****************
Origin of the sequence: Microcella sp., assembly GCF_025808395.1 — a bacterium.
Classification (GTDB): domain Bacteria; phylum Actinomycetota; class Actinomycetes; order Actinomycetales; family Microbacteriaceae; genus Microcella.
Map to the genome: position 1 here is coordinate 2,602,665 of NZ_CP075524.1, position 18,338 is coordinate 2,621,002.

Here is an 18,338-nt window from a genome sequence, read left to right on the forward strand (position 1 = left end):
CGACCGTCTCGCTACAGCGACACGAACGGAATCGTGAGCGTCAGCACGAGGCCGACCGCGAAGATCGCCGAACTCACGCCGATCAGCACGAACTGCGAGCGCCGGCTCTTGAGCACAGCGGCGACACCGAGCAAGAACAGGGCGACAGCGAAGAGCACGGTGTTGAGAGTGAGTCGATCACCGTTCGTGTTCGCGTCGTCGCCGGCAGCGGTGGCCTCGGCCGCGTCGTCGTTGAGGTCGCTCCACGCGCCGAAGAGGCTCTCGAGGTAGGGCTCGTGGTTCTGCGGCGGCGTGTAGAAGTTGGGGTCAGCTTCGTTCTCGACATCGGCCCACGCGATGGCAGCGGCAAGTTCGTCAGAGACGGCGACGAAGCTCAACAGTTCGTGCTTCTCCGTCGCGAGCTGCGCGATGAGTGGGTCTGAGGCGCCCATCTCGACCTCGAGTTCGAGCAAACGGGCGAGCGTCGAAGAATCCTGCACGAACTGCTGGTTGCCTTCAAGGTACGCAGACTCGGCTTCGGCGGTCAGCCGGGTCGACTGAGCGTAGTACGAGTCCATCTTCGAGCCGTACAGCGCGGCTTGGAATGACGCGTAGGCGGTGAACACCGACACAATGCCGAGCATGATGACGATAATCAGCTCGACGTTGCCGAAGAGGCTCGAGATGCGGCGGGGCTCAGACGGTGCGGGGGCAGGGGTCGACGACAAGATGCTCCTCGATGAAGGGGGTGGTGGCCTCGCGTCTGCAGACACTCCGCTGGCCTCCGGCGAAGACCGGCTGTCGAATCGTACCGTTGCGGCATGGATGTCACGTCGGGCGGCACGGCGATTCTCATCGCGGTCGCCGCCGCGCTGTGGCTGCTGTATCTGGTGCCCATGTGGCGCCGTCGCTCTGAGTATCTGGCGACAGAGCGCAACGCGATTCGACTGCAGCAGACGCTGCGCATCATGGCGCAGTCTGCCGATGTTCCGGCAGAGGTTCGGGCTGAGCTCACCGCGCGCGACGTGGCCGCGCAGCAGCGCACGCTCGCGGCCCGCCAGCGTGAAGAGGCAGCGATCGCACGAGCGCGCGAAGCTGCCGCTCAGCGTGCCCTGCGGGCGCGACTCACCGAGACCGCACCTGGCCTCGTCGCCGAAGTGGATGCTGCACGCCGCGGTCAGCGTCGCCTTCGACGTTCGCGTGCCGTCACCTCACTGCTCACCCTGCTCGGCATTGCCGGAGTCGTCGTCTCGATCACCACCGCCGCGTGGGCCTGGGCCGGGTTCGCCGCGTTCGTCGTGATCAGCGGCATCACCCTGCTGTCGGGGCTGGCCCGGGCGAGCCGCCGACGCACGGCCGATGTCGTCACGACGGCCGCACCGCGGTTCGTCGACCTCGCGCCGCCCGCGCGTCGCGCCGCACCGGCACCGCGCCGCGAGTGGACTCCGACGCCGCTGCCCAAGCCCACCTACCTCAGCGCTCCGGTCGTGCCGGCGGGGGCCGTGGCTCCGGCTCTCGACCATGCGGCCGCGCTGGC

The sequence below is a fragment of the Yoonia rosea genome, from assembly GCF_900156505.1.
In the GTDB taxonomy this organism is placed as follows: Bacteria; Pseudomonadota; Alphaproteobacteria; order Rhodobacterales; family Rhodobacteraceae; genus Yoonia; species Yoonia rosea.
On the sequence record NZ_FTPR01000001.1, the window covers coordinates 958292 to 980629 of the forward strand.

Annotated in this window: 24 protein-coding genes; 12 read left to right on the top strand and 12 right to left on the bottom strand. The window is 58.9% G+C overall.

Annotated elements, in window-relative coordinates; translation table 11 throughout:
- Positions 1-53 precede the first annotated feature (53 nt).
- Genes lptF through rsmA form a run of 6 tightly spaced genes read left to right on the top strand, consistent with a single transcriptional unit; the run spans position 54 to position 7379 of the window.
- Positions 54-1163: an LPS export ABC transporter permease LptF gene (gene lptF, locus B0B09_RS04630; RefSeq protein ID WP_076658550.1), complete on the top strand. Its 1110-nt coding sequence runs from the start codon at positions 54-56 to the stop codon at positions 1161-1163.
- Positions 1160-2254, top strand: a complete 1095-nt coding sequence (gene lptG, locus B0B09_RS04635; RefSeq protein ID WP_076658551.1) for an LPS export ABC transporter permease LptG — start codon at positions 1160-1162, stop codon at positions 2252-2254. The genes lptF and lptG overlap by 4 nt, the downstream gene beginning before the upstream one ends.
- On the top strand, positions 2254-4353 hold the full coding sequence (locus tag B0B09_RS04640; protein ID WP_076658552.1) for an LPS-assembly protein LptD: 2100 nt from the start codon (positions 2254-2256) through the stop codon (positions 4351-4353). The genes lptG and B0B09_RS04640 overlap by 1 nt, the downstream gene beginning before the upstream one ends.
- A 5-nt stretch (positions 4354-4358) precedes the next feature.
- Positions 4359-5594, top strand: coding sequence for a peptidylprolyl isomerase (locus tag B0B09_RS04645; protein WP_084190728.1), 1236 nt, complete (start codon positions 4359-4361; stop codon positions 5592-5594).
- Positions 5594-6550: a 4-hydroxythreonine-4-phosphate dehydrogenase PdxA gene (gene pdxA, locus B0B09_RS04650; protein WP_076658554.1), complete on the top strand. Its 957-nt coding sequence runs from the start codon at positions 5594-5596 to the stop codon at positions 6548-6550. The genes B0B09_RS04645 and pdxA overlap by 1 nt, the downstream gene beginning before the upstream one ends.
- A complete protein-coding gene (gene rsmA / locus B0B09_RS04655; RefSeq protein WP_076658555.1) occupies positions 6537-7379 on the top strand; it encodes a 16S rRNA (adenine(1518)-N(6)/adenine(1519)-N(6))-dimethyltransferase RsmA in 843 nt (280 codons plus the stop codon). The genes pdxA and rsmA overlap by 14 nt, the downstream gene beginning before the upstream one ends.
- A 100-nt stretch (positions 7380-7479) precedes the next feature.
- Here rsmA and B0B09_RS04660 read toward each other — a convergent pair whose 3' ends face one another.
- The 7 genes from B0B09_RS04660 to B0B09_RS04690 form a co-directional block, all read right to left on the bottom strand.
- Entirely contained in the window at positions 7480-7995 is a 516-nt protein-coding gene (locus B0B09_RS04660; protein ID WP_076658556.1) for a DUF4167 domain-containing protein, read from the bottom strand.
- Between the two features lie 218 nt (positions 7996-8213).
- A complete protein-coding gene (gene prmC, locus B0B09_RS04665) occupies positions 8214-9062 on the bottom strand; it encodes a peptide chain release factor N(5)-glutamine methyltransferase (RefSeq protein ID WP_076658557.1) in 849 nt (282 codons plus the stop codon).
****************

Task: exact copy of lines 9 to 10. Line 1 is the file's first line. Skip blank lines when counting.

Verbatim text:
Annotated in this window: 24 protein-coding genes; 12 read left to right on the top strand and 12 right to left on the bottom strand. The window is 58.9% G+C overall.

Annotated elements, in window-relative coordinates; translation table 11 throughout: